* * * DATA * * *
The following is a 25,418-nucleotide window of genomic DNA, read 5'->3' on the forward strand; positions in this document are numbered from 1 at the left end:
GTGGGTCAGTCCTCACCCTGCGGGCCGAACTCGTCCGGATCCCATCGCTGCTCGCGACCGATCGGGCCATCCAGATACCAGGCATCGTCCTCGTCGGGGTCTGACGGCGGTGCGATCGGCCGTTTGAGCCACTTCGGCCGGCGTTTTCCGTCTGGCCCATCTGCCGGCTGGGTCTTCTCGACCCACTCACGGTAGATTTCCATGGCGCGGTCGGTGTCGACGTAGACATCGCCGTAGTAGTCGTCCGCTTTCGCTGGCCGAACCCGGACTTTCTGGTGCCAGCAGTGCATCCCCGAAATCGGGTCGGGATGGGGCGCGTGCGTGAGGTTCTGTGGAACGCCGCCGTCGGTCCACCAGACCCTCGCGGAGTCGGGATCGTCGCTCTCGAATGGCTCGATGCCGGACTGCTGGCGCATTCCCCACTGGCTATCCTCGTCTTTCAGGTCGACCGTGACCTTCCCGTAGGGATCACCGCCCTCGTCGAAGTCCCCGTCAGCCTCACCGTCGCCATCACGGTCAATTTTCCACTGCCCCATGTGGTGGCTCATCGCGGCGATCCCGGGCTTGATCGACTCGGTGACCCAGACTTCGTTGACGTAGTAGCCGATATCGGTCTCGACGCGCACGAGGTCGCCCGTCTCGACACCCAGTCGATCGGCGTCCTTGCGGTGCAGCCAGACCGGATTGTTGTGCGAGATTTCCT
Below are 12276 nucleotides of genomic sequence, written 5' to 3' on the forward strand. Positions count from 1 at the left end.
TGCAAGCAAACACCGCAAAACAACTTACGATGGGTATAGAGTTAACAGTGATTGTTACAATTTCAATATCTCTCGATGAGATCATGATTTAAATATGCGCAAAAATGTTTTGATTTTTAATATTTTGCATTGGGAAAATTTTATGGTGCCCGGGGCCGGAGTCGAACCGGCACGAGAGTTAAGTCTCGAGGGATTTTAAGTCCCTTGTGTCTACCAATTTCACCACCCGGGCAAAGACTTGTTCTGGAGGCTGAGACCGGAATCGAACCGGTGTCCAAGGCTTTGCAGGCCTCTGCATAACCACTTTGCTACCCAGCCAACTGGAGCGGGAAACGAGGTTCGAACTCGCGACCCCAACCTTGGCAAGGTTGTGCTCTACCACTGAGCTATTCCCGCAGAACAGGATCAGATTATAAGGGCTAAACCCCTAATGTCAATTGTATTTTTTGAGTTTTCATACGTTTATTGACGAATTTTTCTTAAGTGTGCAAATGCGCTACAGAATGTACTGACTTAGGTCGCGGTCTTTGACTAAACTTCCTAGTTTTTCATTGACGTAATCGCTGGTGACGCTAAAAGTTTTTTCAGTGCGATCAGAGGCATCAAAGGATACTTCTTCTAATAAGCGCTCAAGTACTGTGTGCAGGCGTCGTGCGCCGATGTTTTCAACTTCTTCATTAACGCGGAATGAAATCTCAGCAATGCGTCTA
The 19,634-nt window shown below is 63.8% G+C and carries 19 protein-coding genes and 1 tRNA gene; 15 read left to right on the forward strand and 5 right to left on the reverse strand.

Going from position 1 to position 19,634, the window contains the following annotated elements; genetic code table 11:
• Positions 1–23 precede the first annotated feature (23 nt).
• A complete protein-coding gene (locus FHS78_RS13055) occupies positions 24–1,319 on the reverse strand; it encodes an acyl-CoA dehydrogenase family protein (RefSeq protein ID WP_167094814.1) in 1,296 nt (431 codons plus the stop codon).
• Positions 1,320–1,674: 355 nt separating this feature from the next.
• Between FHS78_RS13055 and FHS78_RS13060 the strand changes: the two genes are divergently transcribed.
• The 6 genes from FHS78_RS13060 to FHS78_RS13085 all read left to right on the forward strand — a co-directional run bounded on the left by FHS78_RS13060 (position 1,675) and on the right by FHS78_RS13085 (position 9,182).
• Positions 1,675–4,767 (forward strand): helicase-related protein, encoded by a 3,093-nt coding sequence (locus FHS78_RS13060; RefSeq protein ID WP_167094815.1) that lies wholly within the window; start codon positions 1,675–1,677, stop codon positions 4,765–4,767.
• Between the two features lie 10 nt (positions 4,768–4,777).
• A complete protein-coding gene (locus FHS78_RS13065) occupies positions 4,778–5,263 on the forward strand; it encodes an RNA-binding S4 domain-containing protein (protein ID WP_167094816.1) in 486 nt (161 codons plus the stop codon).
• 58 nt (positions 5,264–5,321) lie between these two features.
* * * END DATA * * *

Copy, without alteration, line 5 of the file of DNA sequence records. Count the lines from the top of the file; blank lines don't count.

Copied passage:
The 19,634-nt window shown below is 63.8% G+C and carries 19 protein-coding genes and 1 tRNA gene; 15 read left to right on the forward strand and 5 right to left on the reverse strand.